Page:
Participants elaborated on how the health and economic crisis being spurred by COVID-19 is compounding their challenging parliamentary functions in countries impacted by FCV. As nations declare states of emergency and governments are being granted exceptional authority, parliament’s oversight function becomes all the more important, and difficult. Participants also cited allocating funds from the budget to human capital and preventative social programs versus spending on security as an ongoing issue that COVID-19 will only complicate further as economies slow and limited funds are redirected toward the pandemic response.

“This is not only about additional resources; it’s about asking countries to make sure that they have a plan to address prevention and resilience. And that our programs aim at addressing prevention and resilience.” Soukeyna Kane, Country Director for the Sahel Countries, World Bank

Addressing FCV is crucial to achieving the World Bank Group’s twin goals to end extreme poverty and boost shared prosperity. While extreme poverty is falling around the world, it is increasing in countries affected by FCV, where it is estimated that up to two-thirds of the world’s extreme poor will reside by 2030. The COVID-19 outbreak is only exacerbating development efforts in these complex settings.

“Conflict and pandemics do not recognize borders and do not need passports,” Franck Bousquet, Senior Director, Fragility, Conflict and Violence, World Bank

The World Bank Group is doing more, and doing it differently, scaling up and expanding its commitments to the most vulnerable communities in FCV situations through long-term, multi-faceted and tailored approaches to national and regional needs. The latest International Development Association (IDA) financing package, IDA19 includes $18.7 billion of support for FCV-affected countries – a 27 percent increase from the previous IDA18 replenishment, which had already doubled funding for FCV. The World Bank Group has evolved its work from a focus on post-conflict reconstruction to address challenges across the full spectrum of fragility – before, during and after crises. Countries impacted by FCV will also be prioritized in the $160 billion in COVID-19 financing over the next 15 months.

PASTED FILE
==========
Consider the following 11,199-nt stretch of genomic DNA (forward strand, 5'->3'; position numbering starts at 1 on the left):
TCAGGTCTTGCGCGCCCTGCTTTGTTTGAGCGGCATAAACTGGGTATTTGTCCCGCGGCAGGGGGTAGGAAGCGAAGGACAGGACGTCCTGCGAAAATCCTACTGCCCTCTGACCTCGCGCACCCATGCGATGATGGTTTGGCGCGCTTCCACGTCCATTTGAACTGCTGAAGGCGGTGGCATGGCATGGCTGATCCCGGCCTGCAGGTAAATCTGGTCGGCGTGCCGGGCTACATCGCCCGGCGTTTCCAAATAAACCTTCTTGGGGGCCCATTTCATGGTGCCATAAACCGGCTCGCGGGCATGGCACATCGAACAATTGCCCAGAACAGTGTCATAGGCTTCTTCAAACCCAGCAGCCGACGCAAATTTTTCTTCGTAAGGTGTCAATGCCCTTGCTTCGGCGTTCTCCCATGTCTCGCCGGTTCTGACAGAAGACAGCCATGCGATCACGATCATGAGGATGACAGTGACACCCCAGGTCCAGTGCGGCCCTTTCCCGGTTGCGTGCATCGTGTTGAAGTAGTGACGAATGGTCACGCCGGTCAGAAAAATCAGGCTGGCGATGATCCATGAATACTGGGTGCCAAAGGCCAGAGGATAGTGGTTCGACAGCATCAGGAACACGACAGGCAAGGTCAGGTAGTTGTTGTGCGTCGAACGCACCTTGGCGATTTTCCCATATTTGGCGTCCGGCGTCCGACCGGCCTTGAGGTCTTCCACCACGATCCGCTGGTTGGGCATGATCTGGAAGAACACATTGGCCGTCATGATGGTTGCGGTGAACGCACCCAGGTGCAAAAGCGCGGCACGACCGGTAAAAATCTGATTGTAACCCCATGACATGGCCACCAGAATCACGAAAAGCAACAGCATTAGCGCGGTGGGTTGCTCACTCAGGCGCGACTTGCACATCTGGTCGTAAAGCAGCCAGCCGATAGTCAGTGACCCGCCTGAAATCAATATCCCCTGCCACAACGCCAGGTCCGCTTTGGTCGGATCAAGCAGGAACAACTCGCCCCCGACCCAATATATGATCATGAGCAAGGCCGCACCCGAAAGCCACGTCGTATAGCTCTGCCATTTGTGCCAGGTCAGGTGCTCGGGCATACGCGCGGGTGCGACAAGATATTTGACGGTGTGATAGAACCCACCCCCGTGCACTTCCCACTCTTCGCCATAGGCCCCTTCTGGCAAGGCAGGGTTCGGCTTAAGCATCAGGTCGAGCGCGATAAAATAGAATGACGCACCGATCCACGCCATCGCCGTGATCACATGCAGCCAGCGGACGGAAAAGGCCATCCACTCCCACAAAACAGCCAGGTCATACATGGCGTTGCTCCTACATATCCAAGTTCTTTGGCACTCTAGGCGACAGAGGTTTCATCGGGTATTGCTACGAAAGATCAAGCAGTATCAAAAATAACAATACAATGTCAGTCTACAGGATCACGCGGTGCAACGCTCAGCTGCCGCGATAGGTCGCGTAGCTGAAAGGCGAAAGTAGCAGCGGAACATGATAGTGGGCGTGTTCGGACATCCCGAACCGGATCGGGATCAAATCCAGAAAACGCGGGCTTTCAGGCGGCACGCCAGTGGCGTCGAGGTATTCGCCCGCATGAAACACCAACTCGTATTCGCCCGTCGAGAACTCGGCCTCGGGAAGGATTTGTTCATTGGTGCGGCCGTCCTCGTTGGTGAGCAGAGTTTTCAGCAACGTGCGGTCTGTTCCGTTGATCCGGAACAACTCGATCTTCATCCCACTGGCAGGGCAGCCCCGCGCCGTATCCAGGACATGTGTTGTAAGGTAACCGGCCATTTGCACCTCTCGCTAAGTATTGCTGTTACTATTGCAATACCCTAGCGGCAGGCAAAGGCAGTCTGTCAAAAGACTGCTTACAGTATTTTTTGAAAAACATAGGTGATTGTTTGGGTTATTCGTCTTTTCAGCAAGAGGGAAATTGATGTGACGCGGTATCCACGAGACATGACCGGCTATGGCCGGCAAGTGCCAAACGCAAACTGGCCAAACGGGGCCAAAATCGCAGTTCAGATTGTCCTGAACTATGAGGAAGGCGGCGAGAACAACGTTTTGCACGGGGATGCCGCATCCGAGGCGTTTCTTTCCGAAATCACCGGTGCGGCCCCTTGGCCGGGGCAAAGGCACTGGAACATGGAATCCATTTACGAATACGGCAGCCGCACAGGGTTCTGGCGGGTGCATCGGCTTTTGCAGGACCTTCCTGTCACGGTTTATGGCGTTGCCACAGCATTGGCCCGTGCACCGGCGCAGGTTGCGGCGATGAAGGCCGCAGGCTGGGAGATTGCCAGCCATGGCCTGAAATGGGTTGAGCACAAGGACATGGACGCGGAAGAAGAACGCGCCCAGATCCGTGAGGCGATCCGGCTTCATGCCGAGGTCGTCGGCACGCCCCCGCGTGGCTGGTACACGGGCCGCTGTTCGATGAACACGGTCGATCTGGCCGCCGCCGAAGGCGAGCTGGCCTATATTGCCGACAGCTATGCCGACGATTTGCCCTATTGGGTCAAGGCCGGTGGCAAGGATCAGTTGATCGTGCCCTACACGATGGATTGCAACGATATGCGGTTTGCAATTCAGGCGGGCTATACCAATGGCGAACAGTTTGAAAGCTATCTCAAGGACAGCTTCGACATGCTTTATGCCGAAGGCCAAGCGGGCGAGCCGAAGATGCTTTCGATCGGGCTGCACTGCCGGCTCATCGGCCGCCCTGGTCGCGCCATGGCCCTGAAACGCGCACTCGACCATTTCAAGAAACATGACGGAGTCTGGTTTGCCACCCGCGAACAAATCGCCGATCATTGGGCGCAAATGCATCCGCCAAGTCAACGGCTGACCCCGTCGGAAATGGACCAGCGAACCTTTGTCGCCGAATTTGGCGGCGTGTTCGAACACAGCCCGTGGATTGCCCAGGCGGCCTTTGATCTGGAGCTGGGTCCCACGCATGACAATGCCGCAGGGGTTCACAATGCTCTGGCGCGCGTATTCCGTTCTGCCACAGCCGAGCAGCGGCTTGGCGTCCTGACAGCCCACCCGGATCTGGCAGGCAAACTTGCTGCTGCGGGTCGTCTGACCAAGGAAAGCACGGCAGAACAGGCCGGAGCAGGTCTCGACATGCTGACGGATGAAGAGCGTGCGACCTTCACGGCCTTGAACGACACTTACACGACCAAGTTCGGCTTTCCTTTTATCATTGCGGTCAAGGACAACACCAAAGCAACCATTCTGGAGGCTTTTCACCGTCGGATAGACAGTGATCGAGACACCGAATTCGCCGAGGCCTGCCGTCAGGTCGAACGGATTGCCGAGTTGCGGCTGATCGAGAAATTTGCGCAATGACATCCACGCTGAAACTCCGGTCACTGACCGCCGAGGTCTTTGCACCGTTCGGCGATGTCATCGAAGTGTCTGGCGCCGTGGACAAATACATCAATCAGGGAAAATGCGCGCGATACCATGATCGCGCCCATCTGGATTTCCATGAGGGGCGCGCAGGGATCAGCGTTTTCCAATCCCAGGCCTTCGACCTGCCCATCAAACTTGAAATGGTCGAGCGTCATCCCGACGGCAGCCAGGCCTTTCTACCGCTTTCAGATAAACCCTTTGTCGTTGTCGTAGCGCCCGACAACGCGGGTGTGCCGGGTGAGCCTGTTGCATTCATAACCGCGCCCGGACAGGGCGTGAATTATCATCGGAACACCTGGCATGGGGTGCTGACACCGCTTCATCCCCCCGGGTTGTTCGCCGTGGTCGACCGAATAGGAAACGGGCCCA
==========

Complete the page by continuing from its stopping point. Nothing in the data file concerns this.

Key takeaways of the meeting included:

  • The significant role of parliamentarians in achieving development outcomes as part of the WBG’s evolved approach to FCV, especially vis a vis government oversight and accountability, and through community-driven approaches that prioritize the most vulnerable given their proximity to people on the ground.
  • The multiplicity of crises facing FCV countries: in addition to insecurity, they are grappling with socio-economic challenges, climate change, and most recently COVID-19.
  • The importance of human capital investments in FCV settings (health, education, nutrition) and prioritizing spending on prevention and reaching marginalized people in spite of scarce fiscal resources. COVID-19 is the latest of many crises competing for funds.
  • The need for increased collaboration among development, humanitarian, and security actors as well as solidarity between parliamentarians across borders.